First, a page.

By GDB alumnus Ernest Jones
This is an article Ernest wrote in his local newspaper pointing out some pedestrian hazards in a road construction zone in his town.
For several hours, I puzzled over the noise rolling across the valley. It didn't sound like any farm machinery, and that was all I could think of. It was only after my wife told me there was road construction going on outside that I could put a picture to the noise. As the county workers came down our road that morning, I thought of the great improvements that could be made to the roads.
Starting on our walk the next morning, I never considered that this walk with my Guide Dog would be different than any other day. After all, the roads were still in the same place, so why should this walk be any different from all the others?
But very soon I discovered there was a problem: where was the edge of the pavement? My feet told me I was walking on gravel, so where I was standing should be the road's shoulder. Turns out I was actually well out toward the center of the road. Not only did I have trouble, but so did my guide for everything was different for him too. Still, I figured it couldn't be too bad so we continued on our way.
When I gave the cue for my guide to move to the edge of the road, he seemed very hesitant to move over to the left. Many times when he had me right on the pavement's edge where I needed to walk, my foot would find that the shoulder was anywhere between one inch to several inches below the level of the pavement. More than once I twisted my ankle as my foot slipped off the pavement.
I decided to cut our walk short and we headed home. At that point, I knew very soon we had to round a ninety degree corner, one my guide liked to cut across. Once we passed that corner, however, we would find a nice wide, rather smooth shoulder - one where we could walk fast with little worry of tripping or stumbling.
But I found that this corner and even the nice wide shoulder had been greatly changed. In rounding the corner I tried to get my guide clear over to the left side but he kept crowding me onto the road. Finally insisting he move off the pavement I found him many inches below me and found a steep gravel bank sloping way down; there was no way my guide nor I could walk safely off the pavement here. Worse yet, I found that even the area where we had never had a problem now had a sharp drop-off of at least two inches below the pavement.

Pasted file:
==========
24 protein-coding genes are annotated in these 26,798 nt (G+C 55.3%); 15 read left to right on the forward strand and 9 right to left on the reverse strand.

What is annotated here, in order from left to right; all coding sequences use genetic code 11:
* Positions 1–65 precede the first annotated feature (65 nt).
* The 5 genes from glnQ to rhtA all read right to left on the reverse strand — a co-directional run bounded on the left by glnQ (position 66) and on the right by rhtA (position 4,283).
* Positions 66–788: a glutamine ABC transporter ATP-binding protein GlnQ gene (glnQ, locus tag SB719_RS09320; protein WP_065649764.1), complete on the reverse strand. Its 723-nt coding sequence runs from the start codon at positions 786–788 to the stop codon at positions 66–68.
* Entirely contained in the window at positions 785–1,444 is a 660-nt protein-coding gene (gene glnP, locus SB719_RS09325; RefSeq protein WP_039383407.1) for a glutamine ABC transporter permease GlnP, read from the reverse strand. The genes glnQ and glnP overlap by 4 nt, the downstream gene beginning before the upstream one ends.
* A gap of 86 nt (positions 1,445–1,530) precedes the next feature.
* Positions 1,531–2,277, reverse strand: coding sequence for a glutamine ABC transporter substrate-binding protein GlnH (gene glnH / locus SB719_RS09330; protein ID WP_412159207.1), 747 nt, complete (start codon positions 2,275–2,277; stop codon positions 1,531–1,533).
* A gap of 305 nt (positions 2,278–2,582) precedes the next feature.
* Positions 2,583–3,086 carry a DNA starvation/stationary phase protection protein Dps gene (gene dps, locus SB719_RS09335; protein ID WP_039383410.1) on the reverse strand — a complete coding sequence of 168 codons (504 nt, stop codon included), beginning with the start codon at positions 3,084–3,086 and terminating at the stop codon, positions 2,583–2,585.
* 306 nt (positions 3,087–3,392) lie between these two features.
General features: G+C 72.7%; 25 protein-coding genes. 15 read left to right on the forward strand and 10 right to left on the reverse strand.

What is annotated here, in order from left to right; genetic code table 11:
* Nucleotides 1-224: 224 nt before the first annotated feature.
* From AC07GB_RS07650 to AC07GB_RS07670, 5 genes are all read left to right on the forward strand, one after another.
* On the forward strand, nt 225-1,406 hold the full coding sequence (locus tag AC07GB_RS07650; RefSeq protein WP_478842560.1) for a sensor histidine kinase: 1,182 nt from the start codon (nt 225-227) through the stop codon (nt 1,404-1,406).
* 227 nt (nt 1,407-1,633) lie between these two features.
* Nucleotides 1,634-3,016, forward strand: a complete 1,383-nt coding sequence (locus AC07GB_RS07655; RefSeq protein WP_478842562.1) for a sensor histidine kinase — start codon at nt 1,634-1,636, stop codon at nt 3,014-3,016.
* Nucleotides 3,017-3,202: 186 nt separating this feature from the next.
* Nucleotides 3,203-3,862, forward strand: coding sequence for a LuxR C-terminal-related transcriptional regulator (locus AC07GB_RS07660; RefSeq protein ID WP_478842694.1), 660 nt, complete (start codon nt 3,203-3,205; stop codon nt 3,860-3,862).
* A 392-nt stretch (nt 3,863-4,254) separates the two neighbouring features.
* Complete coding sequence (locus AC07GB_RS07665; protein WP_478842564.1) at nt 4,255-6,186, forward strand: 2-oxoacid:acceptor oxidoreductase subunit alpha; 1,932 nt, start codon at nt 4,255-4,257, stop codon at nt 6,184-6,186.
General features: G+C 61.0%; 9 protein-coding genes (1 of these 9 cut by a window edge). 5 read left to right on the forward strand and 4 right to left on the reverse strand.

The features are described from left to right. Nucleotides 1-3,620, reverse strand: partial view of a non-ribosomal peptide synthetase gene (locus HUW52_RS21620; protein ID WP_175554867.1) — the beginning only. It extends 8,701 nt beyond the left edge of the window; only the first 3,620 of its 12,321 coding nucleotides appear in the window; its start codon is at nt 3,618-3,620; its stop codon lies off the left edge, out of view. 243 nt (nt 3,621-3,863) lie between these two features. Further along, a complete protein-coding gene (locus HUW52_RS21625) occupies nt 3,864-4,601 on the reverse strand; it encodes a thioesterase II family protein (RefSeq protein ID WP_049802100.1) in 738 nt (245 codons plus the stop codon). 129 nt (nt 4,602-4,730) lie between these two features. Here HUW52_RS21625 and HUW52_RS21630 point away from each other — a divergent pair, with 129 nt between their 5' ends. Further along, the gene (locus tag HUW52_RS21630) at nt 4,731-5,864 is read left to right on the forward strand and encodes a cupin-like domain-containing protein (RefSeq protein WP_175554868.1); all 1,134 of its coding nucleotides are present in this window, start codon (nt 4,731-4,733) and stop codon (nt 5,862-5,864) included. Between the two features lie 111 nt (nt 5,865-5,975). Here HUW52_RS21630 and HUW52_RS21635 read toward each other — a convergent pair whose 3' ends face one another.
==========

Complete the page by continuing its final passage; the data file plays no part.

Nearing the next 90 degree corner I relaxed for again, we would have a wide shoulder to walk on. But as we made the left turn, the normally wide shoulder was covered with paving and gravel; I guess this was to make it easier for cars to make the sharp right turn.
I know road repairs will usually cause a few problems: there will be traffic delays and people will have to slow down or even stop. It seems road improvement always comes with some cost, but this is the price we pay for better roads.
I don't mean to complain for I understand construction, but for safety sake I could not walk these roads alone for several days. It is not just working with my Guide Dog either; if I used the long white cane I would find traversing these roads even harder.
Thus my guide and I didn't take our normal morning walk for several days. I eventually took the walk by following my wife and our neighbor; after another week or so of learning the changes, I knew my guide and I could try the route alone. Still, for a while, everyone walking or jogging these roads will need to be more alert and careful of rocks being thrown by a passing car.
I am trying to point out one of the difficulties a person may have when it comes to construction work. Being blind I notice this, but for a few days even sighted folk will need to be just a little more careful. I know that in time this will be an even better road.
Have a great day and remember sometimes road work, though maybe a big pain, should be worth it in the long run.